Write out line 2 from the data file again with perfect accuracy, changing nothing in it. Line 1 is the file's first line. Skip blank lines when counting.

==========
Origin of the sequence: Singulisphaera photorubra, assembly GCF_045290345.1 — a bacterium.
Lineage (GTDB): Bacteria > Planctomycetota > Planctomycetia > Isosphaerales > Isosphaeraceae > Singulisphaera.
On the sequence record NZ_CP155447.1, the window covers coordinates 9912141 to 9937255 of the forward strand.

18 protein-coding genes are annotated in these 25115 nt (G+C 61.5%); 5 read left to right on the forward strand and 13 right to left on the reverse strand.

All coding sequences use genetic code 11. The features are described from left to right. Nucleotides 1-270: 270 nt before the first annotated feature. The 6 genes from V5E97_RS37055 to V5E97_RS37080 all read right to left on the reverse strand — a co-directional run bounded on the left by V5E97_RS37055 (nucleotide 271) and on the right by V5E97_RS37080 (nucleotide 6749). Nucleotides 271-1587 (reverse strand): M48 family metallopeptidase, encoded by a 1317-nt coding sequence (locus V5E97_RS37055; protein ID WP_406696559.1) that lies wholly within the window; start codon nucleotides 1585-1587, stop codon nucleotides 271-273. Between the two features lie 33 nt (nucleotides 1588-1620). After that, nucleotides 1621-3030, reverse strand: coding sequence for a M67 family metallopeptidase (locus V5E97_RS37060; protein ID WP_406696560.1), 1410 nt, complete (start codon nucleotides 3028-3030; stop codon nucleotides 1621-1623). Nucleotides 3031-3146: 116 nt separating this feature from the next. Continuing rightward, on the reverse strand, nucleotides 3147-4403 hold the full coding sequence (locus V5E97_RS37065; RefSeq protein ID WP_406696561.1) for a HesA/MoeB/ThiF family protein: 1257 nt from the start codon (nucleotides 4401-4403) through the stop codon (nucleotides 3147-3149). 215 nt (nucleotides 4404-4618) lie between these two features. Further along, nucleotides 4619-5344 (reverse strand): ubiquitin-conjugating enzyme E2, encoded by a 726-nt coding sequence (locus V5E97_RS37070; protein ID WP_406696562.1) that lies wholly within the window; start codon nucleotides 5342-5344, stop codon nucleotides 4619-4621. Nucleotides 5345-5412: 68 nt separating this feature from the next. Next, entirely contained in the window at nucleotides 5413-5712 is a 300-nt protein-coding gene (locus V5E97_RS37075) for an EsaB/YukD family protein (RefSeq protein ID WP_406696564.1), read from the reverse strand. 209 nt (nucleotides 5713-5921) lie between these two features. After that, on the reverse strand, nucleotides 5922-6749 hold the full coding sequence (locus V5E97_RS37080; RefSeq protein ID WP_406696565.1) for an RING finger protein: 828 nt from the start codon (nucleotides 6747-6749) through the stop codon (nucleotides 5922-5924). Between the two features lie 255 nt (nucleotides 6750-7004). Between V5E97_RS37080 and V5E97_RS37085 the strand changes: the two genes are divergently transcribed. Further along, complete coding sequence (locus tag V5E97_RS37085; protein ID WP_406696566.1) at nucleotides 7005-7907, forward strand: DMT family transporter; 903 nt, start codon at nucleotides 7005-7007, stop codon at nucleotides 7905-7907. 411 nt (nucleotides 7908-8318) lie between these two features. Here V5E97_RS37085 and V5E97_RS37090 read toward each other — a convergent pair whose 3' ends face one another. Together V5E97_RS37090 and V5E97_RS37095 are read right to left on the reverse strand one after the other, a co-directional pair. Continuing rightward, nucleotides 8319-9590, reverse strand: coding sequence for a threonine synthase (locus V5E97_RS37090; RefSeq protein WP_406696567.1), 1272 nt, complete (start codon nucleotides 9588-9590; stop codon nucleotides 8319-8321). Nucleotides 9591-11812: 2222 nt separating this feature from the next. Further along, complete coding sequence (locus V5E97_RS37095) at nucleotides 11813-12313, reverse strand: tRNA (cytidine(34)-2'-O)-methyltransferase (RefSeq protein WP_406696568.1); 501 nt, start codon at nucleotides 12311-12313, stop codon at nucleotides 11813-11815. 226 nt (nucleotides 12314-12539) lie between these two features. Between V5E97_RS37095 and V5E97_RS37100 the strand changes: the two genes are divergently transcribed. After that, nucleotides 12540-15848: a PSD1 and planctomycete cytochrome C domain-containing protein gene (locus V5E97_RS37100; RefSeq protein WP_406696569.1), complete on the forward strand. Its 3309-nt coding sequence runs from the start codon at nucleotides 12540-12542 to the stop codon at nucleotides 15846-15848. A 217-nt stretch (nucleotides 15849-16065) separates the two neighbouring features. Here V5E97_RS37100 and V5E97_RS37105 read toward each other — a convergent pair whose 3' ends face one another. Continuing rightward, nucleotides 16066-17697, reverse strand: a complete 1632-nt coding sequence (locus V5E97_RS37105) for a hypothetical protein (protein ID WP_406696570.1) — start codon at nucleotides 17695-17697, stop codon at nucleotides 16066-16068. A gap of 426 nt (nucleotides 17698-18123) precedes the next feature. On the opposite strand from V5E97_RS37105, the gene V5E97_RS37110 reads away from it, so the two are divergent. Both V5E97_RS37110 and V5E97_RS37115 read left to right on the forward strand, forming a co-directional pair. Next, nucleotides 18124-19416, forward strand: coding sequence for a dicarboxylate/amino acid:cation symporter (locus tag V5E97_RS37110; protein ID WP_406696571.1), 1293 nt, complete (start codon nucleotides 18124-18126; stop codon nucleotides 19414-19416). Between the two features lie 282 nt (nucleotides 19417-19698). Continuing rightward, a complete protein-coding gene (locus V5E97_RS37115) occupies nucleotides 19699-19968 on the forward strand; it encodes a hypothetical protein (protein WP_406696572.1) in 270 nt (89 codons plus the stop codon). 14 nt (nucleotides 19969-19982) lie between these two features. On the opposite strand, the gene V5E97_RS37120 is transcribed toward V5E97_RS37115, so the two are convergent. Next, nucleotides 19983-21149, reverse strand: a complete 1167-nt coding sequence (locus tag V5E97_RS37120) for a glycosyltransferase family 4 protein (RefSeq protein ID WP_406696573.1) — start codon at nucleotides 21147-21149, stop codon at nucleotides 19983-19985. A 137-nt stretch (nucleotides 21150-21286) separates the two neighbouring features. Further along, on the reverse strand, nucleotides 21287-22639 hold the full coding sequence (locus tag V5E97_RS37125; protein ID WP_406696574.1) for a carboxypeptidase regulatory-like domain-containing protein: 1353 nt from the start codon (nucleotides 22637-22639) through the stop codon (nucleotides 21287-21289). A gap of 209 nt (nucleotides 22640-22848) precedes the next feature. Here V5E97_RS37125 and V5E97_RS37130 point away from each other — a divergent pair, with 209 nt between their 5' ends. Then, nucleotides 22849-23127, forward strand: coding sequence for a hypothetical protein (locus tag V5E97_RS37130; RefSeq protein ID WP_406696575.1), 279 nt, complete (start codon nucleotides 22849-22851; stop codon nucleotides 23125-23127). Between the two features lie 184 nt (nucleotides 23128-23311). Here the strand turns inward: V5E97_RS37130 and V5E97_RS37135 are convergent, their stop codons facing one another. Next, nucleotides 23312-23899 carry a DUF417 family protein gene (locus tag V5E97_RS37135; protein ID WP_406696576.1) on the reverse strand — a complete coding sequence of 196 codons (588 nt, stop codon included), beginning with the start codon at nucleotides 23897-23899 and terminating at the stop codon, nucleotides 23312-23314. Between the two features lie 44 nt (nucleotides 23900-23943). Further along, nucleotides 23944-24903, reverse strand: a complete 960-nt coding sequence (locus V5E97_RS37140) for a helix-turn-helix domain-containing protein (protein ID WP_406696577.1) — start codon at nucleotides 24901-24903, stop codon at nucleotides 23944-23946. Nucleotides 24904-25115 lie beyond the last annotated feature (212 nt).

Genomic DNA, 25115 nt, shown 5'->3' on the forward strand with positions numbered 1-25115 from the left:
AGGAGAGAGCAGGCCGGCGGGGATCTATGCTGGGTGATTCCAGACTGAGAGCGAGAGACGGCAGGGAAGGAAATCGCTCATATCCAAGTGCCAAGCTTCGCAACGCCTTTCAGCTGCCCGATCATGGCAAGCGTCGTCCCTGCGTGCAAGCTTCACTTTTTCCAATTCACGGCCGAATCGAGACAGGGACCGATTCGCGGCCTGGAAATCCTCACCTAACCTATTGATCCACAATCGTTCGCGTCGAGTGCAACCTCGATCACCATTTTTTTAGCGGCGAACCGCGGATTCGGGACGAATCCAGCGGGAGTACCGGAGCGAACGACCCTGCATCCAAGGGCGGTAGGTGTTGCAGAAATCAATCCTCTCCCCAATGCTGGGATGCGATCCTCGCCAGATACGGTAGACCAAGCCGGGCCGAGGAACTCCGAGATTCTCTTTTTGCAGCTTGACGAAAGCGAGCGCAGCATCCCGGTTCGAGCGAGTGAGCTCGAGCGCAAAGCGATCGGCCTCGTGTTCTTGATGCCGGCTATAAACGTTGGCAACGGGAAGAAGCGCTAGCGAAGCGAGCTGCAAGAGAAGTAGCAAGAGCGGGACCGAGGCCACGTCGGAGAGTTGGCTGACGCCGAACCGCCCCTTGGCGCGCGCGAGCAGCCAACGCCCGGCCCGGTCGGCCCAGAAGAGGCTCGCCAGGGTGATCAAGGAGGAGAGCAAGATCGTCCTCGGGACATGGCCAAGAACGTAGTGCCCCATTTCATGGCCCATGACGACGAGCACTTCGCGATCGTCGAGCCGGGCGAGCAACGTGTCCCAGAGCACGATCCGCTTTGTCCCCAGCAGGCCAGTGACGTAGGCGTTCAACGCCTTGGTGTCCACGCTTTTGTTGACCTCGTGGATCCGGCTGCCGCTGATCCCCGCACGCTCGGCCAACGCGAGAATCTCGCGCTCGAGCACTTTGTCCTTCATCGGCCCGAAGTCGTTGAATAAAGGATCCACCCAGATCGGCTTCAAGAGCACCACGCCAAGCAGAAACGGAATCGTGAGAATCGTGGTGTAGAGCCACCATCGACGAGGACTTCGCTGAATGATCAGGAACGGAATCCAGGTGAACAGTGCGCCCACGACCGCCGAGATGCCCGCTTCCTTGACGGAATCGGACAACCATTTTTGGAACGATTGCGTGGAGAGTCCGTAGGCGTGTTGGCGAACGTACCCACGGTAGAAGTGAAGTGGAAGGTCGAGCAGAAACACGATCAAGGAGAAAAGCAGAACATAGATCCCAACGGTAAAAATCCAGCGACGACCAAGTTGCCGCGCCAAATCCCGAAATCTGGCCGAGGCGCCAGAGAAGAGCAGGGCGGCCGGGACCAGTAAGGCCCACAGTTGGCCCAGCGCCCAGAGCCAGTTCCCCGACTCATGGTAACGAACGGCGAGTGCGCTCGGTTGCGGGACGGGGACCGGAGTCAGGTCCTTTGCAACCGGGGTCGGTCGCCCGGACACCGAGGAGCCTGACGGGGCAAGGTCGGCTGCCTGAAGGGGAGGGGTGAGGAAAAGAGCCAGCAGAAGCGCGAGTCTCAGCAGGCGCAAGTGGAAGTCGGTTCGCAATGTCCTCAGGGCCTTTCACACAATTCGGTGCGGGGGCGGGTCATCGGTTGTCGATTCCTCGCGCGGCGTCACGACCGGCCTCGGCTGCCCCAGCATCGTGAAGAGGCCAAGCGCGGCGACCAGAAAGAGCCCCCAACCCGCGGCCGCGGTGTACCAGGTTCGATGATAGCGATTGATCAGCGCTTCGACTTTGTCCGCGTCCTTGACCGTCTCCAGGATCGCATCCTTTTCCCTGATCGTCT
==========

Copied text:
Lineage (GTDB): Bacteria > Planctomycetota > Planctomycetia > Isosphaerales > Isosphaeraceae > Singulisphaera.